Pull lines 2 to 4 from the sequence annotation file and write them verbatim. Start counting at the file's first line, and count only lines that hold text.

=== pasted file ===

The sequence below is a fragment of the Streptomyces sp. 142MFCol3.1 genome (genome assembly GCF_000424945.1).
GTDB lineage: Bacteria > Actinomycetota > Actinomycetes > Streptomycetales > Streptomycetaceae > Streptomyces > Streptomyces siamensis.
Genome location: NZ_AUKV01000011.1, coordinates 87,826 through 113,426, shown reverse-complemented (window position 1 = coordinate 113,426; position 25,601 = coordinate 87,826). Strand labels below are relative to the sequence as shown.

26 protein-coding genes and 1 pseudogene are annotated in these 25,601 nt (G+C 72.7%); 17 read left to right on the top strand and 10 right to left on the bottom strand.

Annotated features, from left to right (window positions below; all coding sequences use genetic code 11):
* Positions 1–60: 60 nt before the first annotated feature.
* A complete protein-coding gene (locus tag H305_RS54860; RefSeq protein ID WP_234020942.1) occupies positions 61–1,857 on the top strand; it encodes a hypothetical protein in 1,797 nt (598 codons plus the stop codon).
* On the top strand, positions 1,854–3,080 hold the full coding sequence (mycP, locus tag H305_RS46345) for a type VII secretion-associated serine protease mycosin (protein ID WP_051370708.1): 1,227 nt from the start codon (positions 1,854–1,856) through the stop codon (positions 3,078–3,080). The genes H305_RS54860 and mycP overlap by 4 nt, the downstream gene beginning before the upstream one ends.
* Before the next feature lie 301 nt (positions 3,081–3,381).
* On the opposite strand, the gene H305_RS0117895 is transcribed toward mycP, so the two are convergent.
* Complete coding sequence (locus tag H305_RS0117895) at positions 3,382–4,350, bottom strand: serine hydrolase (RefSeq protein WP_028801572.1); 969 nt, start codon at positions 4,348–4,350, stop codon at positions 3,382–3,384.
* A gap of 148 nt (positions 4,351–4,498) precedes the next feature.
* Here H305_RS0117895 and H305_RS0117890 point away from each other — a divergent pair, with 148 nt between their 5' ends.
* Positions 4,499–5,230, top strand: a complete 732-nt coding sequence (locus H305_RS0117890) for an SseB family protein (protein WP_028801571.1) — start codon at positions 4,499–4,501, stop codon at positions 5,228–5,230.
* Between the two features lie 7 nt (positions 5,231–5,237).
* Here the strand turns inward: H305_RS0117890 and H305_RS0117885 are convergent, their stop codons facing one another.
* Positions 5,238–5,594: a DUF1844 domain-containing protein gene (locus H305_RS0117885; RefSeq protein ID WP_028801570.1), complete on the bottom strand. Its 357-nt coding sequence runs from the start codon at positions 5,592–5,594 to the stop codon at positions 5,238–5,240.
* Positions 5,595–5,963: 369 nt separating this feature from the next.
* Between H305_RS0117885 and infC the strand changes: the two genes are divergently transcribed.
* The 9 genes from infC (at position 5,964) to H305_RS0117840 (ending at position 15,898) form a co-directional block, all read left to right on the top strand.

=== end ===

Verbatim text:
GTDB lineage: Bacteria > Actinomycetota > Actinomycetes > Streptomycetales > Streptomycetaceae > Streptomyces > Streptomyces siamensis.
Genome location: NZ_AUKV01000011.1, coordinates 87,826 through 113,426, shown reverse-complemented (window position 1 = coordinate 113,426; position 25,601 = coordinate 87,826). Strand labels below are relative to the sequence as shown.

26 protein-coding genes and 1 pseudogene are annotated in these 25,601 nt (G+C 72.7%); 17 read left to right on the top strand and 10 right to left on the bottom strand.